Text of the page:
Researchers have completed an extensive study of more than 3,000 patients who received a Natalizumab ( Tysabri ), that was linked to three cases of a serious brain infection in large clinical trials halted in early 2005.
The new study found no new cases of progressive multifocal leukoencephalopathy ( PML ) and confirmed the three previously identified cases of PML associated with use of the drug. One fatal and one nonfatal case of PML occurred in a trial using Natalizumab as a multiple sclerosis treatment; a second fatality happened in a trial that used the drug to treat patients with Crohn's disease, an inflammatory bowel disease ( IBD ).
" Our analysis suggests about one in every 1,000 people who took Natalizumab contracted this disease; however, there weren't enough patients exposed to the drug to allow us to precisely estimate the risk, which could be as low as one in 5,000 or as high as one in 300," says senior author David Clifford, at Washington University School of Medicine in St. Louis.
The results of the study, along with two separate studies of Natalizumab's effectiveness as an multiple sclerosis treatment, are published in The New England Journal of Medicine ( NEJM ).
. Natalizumab is a monoclonal antibody that binds to inflammatory immune T cells and prevents them from crossing membranes that protect the brain and the central nervous system.
Prior to the studies that were halted last year, earlier studies showed a 66 percent reduction in the rate of relapses in multiple sclerosis patients treated with the Natalizumab, which has to be injected on a monthly basis.
A number of factors can affect the survival of patients with multifocal leukoencephalopathy, but for now Clifford believes that developing a method to diagnose PML early in its development may be the best approach to averting future fatalities linked to Natalizumab.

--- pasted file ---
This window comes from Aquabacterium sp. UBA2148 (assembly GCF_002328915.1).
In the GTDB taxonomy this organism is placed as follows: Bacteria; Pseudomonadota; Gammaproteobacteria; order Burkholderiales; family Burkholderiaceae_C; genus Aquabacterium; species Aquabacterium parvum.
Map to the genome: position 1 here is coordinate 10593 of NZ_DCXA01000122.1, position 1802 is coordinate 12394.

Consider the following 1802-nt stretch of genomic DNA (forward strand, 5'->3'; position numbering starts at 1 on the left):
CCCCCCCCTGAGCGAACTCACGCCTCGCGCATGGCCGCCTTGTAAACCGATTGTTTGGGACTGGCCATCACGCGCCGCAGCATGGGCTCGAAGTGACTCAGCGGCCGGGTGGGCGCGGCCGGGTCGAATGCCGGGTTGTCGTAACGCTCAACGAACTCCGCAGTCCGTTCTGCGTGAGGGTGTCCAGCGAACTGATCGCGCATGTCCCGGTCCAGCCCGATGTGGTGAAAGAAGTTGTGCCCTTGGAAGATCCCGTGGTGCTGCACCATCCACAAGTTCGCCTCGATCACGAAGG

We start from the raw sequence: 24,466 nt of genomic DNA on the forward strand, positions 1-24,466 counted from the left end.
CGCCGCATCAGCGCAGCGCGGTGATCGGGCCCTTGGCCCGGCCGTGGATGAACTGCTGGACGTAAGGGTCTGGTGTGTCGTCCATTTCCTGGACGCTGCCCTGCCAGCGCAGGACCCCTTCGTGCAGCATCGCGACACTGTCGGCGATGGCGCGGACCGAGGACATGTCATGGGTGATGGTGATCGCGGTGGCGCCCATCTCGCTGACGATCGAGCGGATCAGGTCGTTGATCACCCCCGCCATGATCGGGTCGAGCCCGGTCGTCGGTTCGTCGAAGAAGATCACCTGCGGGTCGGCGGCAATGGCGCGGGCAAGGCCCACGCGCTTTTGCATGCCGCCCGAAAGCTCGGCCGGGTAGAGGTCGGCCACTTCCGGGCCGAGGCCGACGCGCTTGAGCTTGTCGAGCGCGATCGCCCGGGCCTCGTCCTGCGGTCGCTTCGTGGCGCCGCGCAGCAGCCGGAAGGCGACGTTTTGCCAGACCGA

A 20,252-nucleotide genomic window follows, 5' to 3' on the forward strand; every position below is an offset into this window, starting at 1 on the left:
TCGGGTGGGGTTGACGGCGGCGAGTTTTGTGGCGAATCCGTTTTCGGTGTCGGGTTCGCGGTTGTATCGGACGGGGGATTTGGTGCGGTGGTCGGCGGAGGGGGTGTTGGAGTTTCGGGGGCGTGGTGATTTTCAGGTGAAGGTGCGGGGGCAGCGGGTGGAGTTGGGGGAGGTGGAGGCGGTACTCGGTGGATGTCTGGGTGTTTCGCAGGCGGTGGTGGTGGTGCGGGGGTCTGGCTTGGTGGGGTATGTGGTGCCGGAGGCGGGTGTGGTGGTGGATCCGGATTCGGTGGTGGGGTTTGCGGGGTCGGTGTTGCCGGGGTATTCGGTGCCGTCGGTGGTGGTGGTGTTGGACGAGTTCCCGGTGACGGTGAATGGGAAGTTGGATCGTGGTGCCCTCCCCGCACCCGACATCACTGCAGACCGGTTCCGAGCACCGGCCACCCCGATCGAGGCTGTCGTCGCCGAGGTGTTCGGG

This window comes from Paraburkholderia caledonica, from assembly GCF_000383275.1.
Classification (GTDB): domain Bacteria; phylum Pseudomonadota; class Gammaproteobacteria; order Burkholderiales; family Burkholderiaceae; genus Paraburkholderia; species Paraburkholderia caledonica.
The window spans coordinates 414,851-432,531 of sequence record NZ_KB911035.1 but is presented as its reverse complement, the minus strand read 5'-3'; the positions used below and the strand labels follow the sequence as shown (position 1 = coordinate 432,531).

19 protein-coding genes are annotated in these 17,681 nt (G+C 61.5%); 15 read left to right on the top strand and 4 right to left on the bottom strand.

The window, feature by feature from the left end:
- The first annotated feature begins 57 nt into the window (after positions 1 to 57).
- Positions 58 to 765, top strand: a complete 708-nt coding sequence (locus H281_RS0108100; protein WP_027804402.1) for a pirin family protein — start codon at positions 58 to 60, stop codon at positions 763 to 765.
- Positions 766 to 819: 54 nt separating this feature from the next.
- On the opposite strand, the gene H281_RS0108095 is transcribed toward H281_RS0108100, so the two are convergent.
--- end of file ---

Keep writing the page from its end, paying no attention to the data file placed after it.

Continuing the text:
" It takes two months or more for the drug's effects to stop, but if multifocal leukoencephalopathy is discovered early and has started in a less-than-critical region of the brain, that may give us time to stop therapy and prevent serious brain injury or death," he explains. " We may also want to look at whether there are ways to end Natalizumab's effects on a patient more quickly."
The links between Natalizumab and multifocal leukoencephalopathy onset are still unclear, but based on their prior dealings with the disorder, experts strongly suspect an immune system connection.
" As many as half of all adults are infected with the virus that causes multifocal leukoencephalopathy, which normally doesn't bother us," he says. " It only becomes a problem in those with suppressed immune systems, where it can enter the brain and cause PML. That includes AIDS patients, organ transplant patients and patients with blood-related malignancies such as leukemia. And even in those patients it's still rare. We've seen about 50 cases over the last decade at Washington University School of Medicine."
In patients with multifocal leukoencephalopathy, the virus ( named the JC virus for the first patient it was identified in ) destroys the cells that make protective sheaths surrounding brain cells.
Symptoms include vision loss, mental deterioration, speech disturbances, loss of coordination and, in advanced phases, paralysis and coma.
" It leaves the brain short-circuited," Clifford says. " It's a very bad disease that normally progresses to death within a few months unless we can reverse the immune suppression."
Multiple sclerosis is an autoimmune disease believed to result from misguided immune system attacks on nervous system tissues. It comes in various forms and affects an estimated 400,000 Americans, with 200 new diagnoses of multiple sclerosis every week.
Researchers have tried with limited success to treat MS with immune suppression drugs before, Clifford notes, without ever previously unleashing the JC virus on the brain.
" There has to be something very specific about the way the body controls the JC virus that is being affected by the action of Natalizumab," he says.
Source: Washington University School of Medicine, 2006